|Queen consort of Portugal|
|Tenure||10 February 1525 – 11 June 1557|
|Born||14 January 1507|
Crown of Castile
|Died||12 February 1578 (aged 71)|
Ribeira Palace, Lisbon,
Kingdom of Portugal
(m. 1525;died 1557)
| Maria Manuela, Princess of Asturias |
João Manuel, Prince of Portugal
|Father||Philip I of Castile|
|Mother||Joanna I of Castile|
Catherine of Austria (Portuguese : Catarina; 14 January 1507 – 12 February 1578) was Queen of Portugal as wife of King John III, and regent during the minority of her grandson, King Sebastian, from 1557 until 1562.
An Infanta of Castile and Archduchess of Austria, Catherine was the posthumous daughter of King Philip I by Queen Joanna of Castile.Catherine was born in Torquemada and named in honor of her maternal aunt, Catherine of Aragon. She remained with her mentally unstable mother until her eldest siblings, Eleanor and the future Emperor Charles V, arrived in Spain, coming from Flanders.
All of her five older siblings, except Ferdinand, were born in the Low Countries and had been put into the care of their aunt Margaret of Austria, but Joanna kept hold of young Catherine. Catherine actually stayed with her mother during imprisonment at Tordesillas during her grandfather Ferdinand of Aragon's time as regent. When the time came for her to marry, Catherine was released from the custody that her mother was to endure until her death.
On 10 February 1525, Catherine married her first cousin, King John III of Portugal. They had nine children, but only two survived early childhood.
Catherine was very concerned about the education of her family, accumulating a substantial library and establishing a kind of salon in the court.She brought a number of women scholars into her household, including the humanists Joana Vaz and Públia Hortênsia de Castro, and the poet Luisa Sigea de Velasco. Vaz was responsible for tutoring Catherine's daughter, Princess Maria, as well as Catherine's niece, also called Maria, and a scholar in her own right.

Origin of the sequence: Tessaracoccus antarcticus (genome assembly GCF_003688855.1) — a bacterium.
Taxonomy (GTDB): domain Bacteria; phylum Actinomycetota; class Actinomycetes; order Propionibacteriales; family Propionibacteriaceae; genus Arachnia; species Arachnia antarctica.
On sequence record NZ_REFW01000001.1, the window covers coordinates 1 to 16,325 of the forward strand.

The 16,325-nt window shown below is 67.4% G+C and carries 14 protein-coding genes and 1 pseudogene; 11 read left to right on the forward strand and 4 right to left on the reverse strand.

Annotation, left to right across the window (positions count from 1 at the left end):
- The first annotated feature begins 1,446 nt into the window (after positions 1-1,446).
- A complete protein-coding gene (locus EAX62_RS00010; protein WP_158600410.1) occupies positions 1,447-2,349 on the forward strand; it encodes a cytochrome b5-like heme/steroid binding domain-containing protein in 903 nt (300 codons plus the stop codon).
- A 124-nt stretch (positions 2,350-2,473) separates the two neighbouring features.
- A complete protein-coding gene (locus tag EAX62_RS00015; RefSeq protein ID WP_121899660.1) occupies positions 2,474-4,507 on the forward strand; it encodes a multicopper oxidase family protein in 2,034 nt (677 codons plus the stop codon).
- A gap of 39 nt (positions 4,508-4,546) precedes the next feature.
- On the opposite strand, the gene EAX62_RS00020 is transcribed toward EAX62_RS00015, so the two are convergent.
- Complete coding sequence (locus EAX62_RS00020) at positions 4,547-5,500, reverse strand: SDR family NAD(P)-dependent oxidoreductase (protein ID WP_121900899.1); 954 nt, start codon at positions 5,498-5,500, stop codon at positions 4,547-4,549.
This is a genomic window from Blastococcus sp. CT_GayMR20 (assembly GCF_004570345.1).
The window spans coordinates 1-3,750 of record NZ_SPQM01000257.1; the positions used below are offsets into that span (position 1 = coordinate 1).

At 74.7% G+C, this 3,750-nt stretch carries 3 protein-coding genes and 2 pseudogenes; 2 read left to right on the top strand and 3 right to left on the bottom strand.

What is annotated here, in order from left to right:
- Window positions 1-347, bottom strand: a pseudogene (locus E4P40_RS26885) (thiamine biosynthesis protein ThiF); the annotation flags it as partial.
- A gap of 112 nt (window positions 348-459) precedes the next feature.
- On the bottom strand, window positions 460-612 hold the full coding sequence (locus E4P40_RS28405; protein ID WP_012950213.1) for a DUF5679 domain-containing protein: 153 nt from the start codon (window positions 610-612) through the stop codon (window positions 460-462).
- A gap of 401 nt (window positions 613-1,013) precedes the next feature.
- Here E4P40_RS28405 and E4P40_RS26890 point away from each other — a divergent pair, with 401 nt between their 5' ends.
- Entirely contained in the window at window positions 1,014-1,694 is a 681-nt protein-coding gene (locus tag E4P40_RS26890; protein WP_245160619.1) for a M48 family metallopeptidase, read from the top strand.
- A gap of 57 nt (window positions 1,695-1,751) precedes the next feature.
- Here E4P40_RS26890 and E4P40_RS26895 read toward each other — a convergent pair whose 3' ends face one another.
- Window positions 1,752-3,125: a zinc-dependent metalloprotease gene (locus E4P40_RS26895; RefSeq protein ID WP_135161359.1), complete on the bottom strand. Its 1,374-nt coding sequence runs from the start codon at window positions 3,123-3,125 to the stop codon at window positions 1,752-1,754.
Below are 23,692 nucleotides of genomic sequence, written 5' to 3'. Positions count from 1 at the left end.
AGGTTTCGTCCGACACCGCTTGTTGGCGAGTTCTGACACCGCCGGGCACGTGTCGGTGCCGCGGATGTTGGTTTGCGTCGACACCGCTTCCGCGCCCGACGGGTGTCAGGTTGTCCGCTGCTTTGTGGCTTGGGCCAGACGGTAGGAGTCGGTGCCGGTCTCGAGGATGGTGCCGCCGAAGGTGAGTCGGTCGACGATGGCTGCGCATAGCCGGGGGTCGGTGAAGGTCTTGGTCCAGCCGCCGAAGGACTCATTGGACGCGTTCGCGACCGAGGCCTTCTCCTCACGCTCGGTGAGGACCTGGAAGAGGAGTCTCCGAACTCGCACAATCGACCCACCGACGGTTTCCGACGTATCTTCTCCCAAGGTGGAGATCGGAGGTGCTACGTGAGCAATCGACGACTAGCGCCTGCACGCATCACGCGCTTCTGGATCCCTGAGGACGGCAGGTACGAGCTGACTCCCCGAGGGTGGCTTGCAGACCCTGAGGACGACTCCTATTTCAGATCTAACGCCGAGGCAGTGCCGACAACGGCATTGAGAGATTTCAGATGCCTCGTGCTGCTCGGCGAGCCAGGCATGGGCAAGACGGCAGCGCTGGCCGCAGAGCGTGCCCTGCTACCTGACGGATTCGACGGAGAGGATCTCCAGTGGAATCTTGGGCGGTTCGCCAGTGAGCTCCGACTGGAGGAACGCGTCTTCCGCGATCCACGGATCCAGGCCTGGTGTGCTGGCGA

After the death of her husband in 1557, she was challenged by her daughter-in-law and niece, Joan of Austria, over the role of regent for her grandchild, the infant King Sebastian. Mediation by Charles V resolved the issue in favour of his sister Catherine over his daughter Joan, who was needed in Spain in the absence of Philip II.
She then served as the regent of Portugal from 1557 until 1562. In 1562, she turned over the regency to Henry of Portugal.
Catherine had one of the earliest and finest Chinese porcelain collections in Europe due to her position as both the youngest sister of Emperor Charles V and the Queen of Portugal. "She acquired quantities of porcelain and exotica from Asia, which arrived regularly in Lisbon for the decoration of the Lisbon royal palace as well as for her personal use, and which served as emblems of her power. Her collection became the first kunstkammer on the Iberian Peninsula."She was following a tradition established earlier by the Portuguese King Manuel I of Portugal who had purchased porcelain for his wife, Maria of Castile (1482-1517), who was Catherine's aunt. Between 1511 and 1514, the 'Treasurer of the Spices' in Lisbon "registered a total of 692 pieces of porcelain and other exotic goods" bought on his behalf for Maria of Castile, who was then King Manuel's second wife. Amongst other 'exotica' in Catherine's collection were fossilised sharks' teeth, a snake's head encased in gold, heart-shaped jasper stones to stop bleeding, a coral branch used as a protector against evil spirits, bezoar stones, a unicorn's horn (a narwhal tusk) and piles of loose gems and stones such as rubies, emeralds, and diamonds.
|With John III, King of Portugal (married 10 February 1525)|
|Prince Afonso||24 February 1526||12 April 1526||Prince of Portugal (1526).|
|Princess Maria Manuela||15 October 1527||12 July 1545||Princess of Portugal (1527–1531). First wife of King Philip II of Spain. She had one child, Don Carlos, and died four days after his birth.|
|Infanta Isabella||28 April 1529||22 May 1530|
|Infanta Beatrice||15 February 1530||16 March 1530|
|Prince Manuel||1 November 1531||14 April 1537||Prince of Portugal (1531–1537). Declared heir in 1531.|
|Prince Philip||25 March 1533||29 April 1539||Prince of Portugal (1537–1539). Declared heir in 1537.|
|Infante Denis||6 April 1535||1 January 1537|
|Prince João Manuel||3 June 1537||2 January 1554||Prince of Portugal (1539–1554). Declared heir in 1539. Married Joan of Spain.|
Their son Sebastian became king.